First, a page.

IT channel partners who offer cloud-based solutions are more successful than their peers, according to Microsoft’s partner guru– but playing in the cloud computing space can require significant adjustments.
Phil Sorgen, corporate vice president in Microsoft’s worldwide partner group, said that the most successful Microsoft partners are those who invest in extending its Azure cloud services further.
“Partners who are building more first-party IP, more capabilities of their own that they can monetize and that wrap around or extend services like Microsoft’s, are who we see being extremely successful early on in the cloud,” Sorgen said.
“That can be in the realm of managed services, IT services, or being an ISV, or writing SaaS extensions,” he continued. “Even just creating repeatable methodologies given the predictability of the back end that the cloud represents.”
Adapting to cloud-based solutions may be harder for some than others, though. Some resellers who haven’t developed the capability to add value to the cloud may find it difficult to differentiate themselves.
“There are those that have more experience building IP that are finding this to be an easier transition,” he said. “And there are some that didn’t provide the skills to their customers that we described, that are having to do more change within their organisations and build capabilities that they haven’t traditionally had. For them, they do find the transition more challenging.”
One challenge affects resellers who traditionally sold software solutions for an initial capital outlay. The transition to a different business model in which cashflow is more continual can be difficult. Customers moving from capital to operational expenditure will often pay smaller amounts, more frequently, in an ongoing arrangement.
It can be difficult to build an annuity business that mixes the partner’s own intellectual property with Microsoft’s public cloud, Sorgen said. “You have to build that phase, and you build it through accelerated customer acquisition, and by continuing to cross-sell and upsell.”
According to Microsoft, the benefits of selling cloud services are worth the effort. In an IDC white paper sponsored by the company, the research firm interviewed 700 partners worldwide. It found that partners with more than half of their revenue coming from the cloud made 1.5 times the gross profit of other partners. They also made 1.6 times the recurring revenue as a portion of total revenue versus other partners, and scored 1.3 times more customers than the rest.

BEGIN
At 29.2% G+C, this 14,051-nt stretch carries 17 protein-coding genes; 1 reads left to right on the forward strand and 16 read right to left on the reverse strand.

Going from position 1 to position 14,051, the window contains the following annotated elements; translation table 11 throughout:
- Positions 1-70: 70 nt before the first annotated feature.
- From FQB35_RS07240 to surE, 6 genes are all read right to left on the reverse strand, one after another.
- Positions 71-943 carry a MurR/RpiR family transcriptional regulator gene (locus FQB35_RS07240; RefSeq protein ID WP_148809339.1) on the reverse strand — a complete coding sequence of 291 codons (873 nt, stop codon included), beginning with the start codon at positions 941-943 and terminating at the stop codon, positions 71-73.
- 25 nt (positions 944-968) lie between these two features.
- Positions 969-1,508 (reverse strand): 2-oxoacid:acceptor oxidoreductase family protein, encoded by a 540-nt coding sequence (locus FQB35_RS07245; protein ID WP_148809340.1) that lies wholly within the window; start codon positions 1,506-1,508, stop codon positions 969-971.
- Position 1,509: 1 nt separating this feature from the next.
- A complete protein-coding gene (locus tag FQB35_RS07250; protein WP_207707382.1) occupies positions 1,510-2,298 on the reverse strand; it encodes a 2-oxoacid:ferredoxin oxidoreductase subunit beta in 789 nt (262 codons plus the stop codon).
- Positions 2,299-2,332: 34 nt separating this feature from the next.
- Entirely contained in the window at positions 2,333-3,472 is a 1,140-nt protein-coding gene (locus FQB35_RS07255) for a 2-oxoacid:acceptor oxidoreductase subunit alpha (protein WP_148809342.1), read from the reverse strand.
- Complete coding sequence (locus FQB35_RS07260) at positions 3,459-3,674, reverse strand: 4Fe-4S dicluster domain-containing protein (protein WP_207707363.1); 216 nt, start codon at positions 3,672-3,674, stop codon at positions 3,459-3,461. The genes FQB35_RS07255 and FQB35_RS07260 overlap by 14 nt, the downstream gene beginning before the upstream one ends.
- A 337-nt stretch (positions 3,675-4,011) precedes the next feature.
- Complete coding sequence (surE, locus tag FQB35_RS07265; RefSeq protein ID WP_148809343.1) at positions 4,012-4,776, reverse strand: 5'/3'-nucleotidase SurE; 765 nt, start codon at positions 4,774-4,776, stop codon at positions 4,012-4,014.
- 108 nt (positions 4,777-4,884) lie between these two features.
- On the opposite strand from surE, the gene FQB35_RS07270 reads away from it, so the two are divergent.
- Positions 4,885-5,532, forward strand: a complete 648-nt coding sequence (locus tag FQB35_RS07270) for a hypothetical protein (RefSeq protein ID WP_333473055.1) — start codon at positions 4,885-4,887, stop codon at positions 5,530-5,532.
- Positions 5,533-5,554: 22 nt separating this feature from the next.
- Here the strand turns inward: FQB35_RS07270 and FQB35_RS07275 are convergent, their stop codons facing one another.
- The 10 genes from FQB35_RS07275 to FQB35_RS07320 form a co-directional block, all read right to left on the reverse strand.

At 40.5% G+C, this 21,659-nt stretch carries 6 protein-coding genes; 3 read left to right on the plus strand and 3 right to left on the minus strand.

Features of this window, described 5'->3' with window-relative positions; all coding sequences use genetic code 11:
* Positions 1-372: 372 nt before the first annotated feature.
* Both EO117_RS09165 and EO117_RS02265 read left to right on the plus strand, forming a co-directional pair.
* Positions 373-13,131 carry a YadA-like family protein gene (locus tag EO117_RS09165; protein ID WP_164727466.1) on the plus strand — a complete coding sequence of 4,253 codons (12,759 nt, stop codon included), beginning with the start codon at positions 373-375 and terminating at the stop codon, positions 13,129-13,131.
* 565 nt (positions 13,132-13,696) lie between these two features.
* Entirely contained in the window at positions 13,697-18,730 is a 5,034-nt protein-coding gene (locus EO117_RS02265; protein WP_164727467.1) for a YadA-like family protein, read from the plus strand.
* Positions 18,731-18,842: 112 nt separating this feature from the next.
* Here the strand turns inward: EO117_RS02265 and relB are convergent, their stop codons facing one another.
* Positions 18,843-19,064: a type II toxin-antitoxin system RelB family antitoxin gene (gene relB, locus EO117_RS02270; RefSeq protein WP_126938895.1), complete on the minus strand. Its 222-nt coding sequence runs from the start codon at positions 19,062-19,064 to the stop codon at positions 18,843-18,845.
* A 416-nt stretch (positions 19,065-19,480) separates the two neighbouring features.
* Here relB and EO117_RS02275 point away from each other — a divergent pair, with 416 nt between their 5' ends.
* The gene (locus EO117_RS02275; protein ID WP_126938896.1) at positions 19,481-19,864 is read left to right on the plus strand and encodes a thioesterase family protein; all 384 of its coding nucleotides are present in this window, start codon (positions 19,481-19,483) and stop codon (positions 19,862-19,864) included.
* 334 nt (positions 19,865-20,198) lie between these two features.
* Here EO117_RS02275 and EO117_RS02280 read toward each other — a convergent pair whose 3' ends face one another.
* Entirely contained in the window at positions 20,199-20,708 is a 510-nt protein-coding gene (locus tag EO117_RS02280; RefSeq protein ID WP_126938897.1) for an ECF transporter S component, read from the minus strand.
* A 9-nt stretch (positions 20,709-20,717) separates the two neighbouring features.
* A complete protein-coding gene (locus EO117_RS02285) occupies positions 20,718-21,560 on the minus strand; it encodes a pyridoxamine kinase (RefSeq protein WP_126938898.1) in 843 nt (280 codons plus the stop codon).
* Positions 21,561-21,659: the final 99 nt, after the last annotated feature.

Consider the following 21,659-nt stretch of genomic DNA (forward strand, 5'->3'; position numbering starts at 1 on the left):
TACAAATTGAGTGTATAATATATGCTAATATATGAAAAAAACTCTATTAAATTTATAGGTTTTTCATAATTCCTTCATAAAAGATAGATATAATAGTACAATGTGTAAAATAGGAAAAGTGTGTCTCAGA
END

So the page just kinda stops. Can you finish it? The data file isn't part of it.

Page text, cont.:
IDC also forecast that public IT cloud services spending will reach almost $108 billion in 2017, up from $47.4 billion in 2013. Companies in Canada will be spending $21.2 billion on public cloud services in 2017, the firm predicted.
Most of the money spent on public cloud services will come from SaaS, but platform as a service and infrastructure as a service will grow faster over the next five years.
Finally, Sorgen had some advice for channel partners looking to extend their cloud capabilities:
- Focus on your core competency, figuring out your unique differentiator. Sell the thing that set you aside from other partners.
- Evolve your customer acquisition process. Focus on vying for new business.
- Expand your digital marketing capabilities to improve customer acquisition. Captalise on the fact that cloud computing extends into different geographies.
- Make sure that you compensate your sales force appropriately for a cloud computing model. If you are moving to monthly billing, for example, paying your sales people on revenue represented in one month may be less useful, and could even penalise staff.
- Have a pipeline of innovation. The innovation cycle in cloud computing is accelerating, and partners should always be looking at the next public cloud service that they are going to extend.
Sorgen’s cloud comments are particularly pertinent to the Canadian market this week. On Tuesday, Microsoft announced that it will be providing cloud services for Azure, Office 365 and Dynamics CRM locally from its Toronto and Quebec City datacentres from next year.